Stir this mixture until the sugar dissolves and bring it to a boil. Once boiling, place a lid on the pan and set a timer for 3 minutes. As with the recipe for brittle above, the steam in the pan will serve to wash crystals down that may have formed on the sides of the pan. After 3 minutes, remove the lid from the pan and attach a candy thermometer. Cook the syrup until it reaches 300 degrees.


Sugar syrup cooking to 300 degrees.

Once at 300 degrees, remove the pan from the heat and pour the syrup into the gelatin mixture, stirring constantly.


Sugar syrup being poured into gelatin mixture.

Place the mixture over low heat, continuing to stir until the gelatin dissolves. I had some difficulty with this phase of the process, as a solid mass of sugar seemed to form in the bottom of my pan. I am guessing this was because my sugar syrup cooled too much too quickly. I opted to increase the heat under my pan, allowing the sugar to dissolve again, which worked.


Gelatin mixture placed over low heat to dissolve.

Once you have a smooth, clear mixture, add 2 T lemon zest and 2 T lime zest, and pour the mixture into an oiled 8-inch square pan.


Completed jellies, poured into greased pan.

Let the jellies sit at room temperature for four hours. Once set, turn the jellies out and cut them into 1-inch squares with a pizza cutter.


Jellies, cut into cubes.

Transfer the cubes to a bowl and toss them with the remaining 1/4 C sugar until coated.

Move the cubes to a cooling rack placed over a sheet pan, and allow them to dry for 24 hours at room temperature before eating.


Alton’s jellies.

Alton’s jellies had intense citrus flavor and a great balance of sweetness and tartness. I did find them to be a bit more rubbery than I would have liked, but that could have perhaps been due to my difficulties with combining my two mixtures. I am tempted to try these again to see if I can get a better result, as they were pretty and their flavor was great. My only other complaint with these candies was that they remained very sticky and damp on the outside, and they never really dried out as Alton said they would; I found that this was a common complaint in the online recipe reviews, and I am not sure how to fix that issue.

Chocolate Taffy

I suppose you couldn’t really have a candy episode without including something chocolate, so that’s where chocolate taffy comes in. This recipe requires only a few ingredients, beginning with combining 1/2 t salt, 2/3 C Dutch cocoa, and 2 C sugar in a large saucepan.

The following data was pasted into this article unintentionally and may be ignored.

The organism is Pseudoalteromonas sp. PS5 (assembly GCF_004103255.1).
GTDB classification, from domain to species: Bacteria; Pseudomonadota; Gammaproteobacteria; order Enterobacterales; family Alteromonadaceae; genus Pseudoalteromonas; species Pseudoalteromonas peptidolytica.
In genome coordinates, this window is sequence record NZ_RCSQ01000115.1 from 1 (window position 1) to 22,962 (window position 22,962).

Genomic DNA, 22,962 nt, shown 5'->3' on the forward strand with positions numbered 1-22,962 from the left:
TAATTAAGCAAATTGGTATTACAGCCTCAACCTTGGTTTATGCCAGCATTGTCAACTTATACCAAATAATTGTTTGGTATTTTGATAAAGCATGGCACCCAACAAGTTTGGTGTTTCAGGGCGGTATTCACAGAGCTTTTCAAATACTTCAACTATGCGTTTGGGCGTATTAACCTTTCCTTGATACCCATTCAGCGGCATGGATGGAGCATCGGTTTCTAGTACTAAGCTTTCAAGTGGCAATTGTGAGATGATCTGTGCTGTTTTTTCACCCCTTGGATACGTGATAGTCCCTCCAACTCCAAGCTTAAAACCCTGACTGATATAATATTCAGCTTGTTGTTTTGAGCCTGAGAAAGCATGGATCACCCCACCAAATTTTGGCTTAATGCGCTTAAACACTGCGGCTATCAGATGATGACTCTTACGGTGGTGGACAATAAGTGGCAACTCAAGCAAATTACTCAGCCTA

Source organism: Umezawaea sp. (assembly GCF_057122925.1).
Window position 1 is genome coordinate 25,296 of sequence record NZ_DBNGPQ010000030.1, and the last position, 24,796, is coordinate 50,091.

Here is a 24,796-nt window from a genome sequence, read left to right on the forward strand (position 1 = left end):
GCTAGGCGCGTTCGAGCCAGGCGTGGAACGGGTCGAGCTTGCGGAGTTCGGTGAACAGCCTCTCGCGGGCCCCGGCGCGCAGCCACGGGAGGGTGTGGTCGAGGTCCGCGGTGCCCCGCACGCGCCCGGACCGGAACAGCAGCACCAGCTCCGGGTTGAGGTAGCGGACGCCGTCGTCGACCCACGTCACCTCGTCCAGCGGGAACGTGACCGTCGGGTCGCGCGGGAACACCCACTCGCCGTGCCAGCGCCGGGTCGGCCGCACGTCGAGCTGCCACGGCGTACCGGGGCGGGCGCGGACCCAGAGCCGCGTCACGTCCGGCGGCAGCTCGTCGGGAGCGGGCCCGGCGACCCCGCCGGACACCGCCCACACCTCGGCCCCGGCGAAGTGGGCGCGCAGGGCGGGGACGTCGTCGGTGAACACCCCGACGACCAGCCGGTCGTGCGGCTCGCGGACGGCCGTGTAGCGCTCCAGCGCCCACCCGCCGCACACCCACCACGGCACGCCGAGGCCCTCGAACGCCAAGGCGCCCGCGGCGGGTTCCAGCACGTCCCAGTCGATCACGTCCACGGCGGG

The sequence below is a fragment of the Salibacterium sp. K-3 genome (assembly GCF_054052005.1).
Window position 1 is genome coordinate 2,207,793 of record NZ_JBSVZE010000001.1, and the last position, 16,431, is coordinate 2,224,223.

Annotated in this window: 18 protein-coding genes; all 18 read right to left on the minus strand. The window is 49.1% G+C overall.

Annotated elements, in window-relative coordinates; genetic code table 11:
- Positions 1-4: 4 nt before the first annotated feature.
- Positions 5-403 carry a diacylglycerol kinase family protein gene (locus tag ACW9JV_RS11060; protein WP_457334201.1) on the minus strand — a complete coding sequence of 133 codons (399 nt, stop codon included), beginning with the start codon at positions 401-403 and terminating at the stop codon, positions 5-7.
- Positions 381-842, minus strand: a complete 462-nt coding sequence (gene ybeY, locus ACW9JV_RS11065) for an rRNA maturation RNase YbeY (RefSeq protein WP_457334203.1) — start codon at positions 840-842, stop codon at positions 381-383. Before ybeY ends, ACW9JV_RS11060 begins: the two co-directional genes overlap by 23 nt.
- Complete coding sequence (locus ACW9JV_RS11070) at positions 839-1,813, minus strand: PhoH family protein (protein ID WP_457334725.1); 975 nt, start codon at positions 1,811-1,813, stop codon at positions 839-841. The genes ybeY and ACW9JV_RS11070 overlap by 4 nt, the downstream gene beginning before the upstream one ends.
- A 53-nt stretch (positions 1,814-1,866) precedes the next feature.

Salt, sugar, and cocoa.

Stir this mixture with a whisk to combine, and add 1 C light corn syrup, 1 t white vinegar, and 1/4 C + 1 T water. Stir the pot over medium heat to dissolve the sugar, and then increase the heat to bring the chocolate to a boil. Once boiling, decrease the heat to low and attach a candy thermometer.

Cook the chocolate until it reaches 260 degrees, and then stir in 1 1/2 T butter.


Chocolate cooking to 260 degrees.

Pour the taffy onto a silicone mat-lined pan, smoothing it with a spatula, and set it aside to cool for 10 minutes.

After 10 minutes, don latex gloves and lube them with butter. It is time to pull the taffy. First, use the mat to fold the taffy into thirds.


Taffy, folded in thirds.

Next, fold the taffy in thirds again, but in the opposite direction. Knead the taffy with your hands, as if working with dough. The chocolate will still be quite warm.


Taffy, folded in thirds the other direction.

Pull the taffy from both ends, folding them back into the middle.


Pulling ends of taffy back to the middle.

Then, pick the taffy up and continue to twist and pull the taffy until it has striations in the middle and is very hard to pull.

Roll the taffy into a log on the silicone mat and cut it into four pieces with kitchen shears.

Roll each piece of taffy into a snake, cutting each log into 1-inch pieces. If the candy becomes too hard to cut, you can place it in the microwave for about five seconds to soften it. Keep the taffy pieces separate while you work, or they will stick to each other.


Taffy cut into individual pieces.

Roll each piece of taffy in a piece of wax paper and place them in an air-tight container. This one was disappointing for me because my taffy came out rock hard, while Alton described something like a Tootsie Roll. I am guessing that my taffy was not pulled enough to reach the desired texture, but I did pull it until it felt like it was solidifying. Maybe I needed to soften my taffy again, and pull it more? Or, maybe the “T-Rex” nickname my brother gave me as a teenager was more justified than I realized? Either way, I don’t think I will do this one again. All-in-all, this episode was pretty “meh” for me.

I was very excited for this episode of Good Eats because my dad made this recipe for Ted and me several years ago. I remember telling my dad about Good Eats, thinking he would really love the scientific approach to food. My dad’s first reaction to Alton Brown,  however, was to ponder who the “nerdy” guy in the Hawaiian shirt was. After watching a few episodes of the show, he became hooked and was a true Good Eats devotee. We went to my parents’ house for dinner one night several years ago and Dad told us he would be making a special dessert of Alton’s. Sure enough, it was Alton’s banana split. Dad was critical of his recipe outcome, but we all thought it was great. Needless to say, I was excited to try making this dessert myself.